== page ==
Las Vegas Review-Journal (Sunday)
‘Here to serve’
Collegial legislator draws on law enforcement experience
CARSON CITY — Tom Roberts got into law enforcement because of his mother, who is believed to be one of the first female officers with the Memphis Police Department.
His passion for law enforcement led to a second calling, as a Nevada assemblyman.
The epiphany to run for public office came during the 2007 Nevada legislative session, when Metro Police first sent him to the Statehouse as a lobbyist. That’s when “I fell in love with the policy side of it,” said Roberts, a Las Vegas Republican. “And I thought, ‘You know, someday I’d like to come back and maybe be elected and see what it’s like on the legislative side.’”
In 2018, Roberts was elected to the Nevada Assembly to represent District 13 in far northwest Las Vegas. He won reelection in 2020. Serving in elective office was a change for Roberts, who had retired from Metro after nearly 25 years of service, having ascended to assistant sheriff and playing a pivotal role in the Oct. 1, 2017, Strip mass shooting investigation,
Although Roberts’ law enforcement days are in the past, a plaque in his Legislative Building office that displays his six Metro badges, patches and commendations is surely a constant reminder.
As a lawmaker, he said, he focuses on serving all Nevadans and loathes partisan politics.
“I believe that I’m here to serve my constituents and do the best job for them I can; not to worry about getting reelected,” Roberts, 57, said. “That’s how I vote, that’s how I approach things, it’s for the betterment of my constituency and the state of Nevada, and that’s how I operate.”
But it’s not like he’s forgotten about his police colleagues, including the older of his two sons, who serves with Metro.
Presenting Assembly Bill 336 with Democratic Assemblywoman Daniele Monroe-Moreno, D-North Las Vegas, in late March, who’s also a retired officer, Roberts spoke about the 31 Metro personnel who’ve taken their own lives since he first joined the department. Roberts knew 10 of them “closely,” he trained two of them, and one who died last year worked with him at the Legislature, testifying in front of lawmakers.
“It is personal,” Roberts said. “And it is up close, and these are the folks who didn’t get noticed, they didn’t get the help that they needed.”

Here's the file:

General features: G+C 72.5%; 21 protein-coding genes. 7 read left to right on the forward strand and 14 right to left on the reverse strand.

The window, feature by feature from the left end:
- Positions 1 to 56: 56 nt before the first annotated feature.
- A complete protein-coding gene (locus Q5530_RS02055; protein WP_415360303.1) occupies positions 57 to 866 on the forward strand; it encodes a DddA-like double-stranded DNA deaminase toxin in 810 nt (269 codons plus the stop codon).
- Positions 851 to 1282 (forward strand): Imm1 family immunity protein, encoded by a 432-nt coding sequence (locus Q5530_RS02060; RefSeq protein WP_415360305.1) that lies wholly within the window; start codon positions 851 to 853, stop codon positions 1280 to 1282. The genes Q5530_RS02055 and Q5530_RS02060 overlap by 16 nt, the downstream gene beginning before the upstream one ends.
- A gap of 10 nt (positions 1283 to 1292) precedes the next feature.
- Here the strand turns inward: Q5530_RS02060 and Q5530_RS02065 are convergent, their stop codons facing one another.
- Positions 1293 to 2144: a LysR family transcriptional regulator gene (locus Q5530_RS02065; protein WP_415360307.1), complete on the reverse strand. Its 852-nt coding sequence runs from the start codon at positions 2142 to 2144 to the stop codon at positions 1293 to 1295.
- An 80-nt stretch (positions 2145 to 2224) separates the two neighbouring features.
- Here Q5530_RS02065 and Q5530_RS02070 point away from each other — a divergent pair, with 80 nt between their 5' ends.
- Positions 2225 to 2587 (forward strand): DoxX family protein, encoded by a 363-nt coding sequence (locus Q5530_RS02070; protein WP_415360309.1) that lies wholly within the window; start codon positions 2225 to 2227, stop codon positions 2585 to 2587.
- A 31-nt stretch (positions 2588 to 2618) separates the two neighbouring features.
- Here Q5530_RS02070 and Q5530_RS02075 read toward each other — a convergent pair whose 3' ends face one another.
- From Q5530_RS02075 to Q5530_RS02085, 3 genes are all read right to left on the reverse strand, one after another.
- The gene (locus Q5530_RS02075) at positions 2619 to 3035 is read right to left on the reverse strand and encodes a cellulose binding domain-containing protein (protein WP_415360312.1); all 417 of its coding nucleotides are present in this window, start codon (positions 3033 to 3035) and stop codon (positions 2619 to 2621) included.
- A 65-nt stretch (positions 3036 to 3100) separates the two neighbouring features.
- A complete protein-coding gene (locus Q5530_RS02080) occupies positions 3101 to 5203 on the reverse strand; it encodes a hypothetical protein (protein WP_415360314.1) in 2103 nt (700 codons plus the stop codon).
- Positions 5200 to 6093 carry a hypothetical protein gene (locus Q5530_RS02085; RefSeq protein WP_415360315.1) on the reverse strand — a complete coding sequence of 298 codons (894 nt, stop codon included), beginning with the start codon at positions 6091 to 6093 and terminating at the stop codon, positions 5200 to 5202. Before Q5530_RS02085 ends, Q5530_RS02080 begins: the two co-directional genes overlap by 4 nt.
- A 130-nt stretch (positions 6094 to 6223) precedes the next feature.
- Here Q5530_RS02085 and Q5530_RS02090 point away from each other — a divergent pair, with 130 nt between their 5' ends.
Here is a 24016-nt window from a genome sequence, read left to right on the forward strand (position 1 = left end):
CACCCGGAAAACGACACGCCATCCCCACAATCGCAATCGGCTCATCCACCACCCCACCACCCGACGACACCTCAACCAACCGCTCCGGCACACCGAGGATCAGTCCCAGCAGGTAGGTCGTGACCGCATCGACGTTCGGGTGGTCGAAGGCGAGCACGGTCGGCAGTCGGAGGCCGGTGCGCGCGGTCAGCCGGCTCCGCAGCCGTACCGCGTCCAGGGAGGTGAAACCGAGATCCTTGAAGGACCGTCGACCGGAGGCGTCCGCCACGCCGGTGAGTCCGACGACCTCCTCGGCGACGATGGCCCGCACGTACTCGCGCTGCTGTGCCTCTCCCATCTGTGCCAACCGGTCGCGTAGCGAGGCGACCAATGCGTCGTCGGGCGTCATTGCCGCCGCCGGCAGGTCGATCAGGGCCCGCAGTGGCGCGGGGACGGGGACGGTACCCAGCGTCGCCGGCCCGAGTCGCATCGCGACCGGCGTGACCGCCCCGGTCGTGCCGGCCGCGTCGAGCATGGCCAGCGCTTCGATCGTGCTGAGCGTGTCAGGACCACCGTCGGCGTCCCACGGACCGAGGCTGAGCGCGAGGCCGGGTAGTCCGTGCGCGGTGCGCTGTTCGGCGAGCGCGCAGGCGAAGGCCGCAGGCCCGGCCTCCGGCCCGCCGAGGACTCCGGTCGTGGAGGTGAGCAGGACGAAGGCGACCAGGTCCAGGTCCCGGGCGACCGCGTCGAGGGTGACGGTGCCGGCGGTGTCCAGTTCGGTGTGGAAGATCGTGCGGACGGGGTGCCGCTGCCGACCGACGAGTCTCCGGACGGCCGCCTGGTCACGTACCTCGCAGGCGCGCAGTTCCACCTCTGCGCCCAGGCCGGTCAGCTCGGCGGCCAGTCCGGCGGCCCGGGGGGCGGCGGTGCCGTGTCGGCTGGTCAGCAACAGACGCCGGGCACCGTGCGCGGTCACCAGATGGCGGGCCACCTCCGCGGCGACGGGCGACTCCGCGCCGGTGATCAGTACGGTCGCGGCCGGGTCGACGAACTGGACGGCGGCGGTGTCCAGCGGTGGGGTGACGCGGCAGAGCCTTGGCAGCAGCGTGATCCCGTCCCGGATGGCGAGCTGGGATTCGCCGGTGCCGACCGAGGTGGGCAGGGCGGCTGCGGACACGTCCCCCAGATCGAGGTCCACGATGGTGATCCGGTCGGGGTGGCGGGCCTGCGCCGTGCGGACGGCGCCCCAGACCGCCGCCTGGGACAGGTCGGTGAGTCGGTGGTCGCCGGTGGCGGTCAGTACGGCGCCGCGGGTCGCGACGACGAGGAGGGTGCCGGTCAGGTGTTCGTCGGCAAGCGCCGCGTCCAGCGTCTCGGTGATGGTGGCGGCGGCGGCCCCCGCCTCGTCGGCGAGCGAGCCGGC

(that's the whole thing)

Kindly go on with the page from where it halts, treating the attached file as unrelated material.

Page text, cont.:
AB 336 would require the Nevada Commission on Peace Officer Standards and Training to adopt regulations to expand officers’ annual assessments to
include emotional and mental health screenings.
“When you think about what that job does to some people and how impactful it is on their lives,” Roberts said, “that impacts me.”
Assemblyman Glen Leavitt, R-Boulder City, who has been Roberts’ Carson City roommate since both were elected in 2018, describes his close friend and colleague as “Captain America.”
Roberts is “such a great guy in every way: great police officer, great legislator, great friend and a great family man,” Leavitt said. “It’s just hard not to like him.”
Leavitt said that Roberts wasn’t known to get riled up about policy, and instead was patient and even-keeled. “Temperance is one of his greatest assets,” Leavitt said, noting that it was contagious.
When Leavitt is flustered, he said, he likes to call Roberts, who has a manner that calms people.
As a legislator, Roberts is cerebral, Leavitt said. “He doesn’t try to overthink it, but doesn’t underthink it, either. He’s very thoughtful.”
Leavitt said Roberts was respected by lawmakers from both parties, but that he’s also a “straight shooter” when it comes to legislation with which he doesn’t agree. “It doesn’t matter what side of the aisle you’re on, he’ll let you know.”
Leavitt, who said he had made a friend for life, further described Roberts as being family-centered and as someone who can crack jokes and lighten the mood.
“Anyone who’s ever met Tom knows what a great guy he is,” Leavitt said, “what a tremendous human being he is.”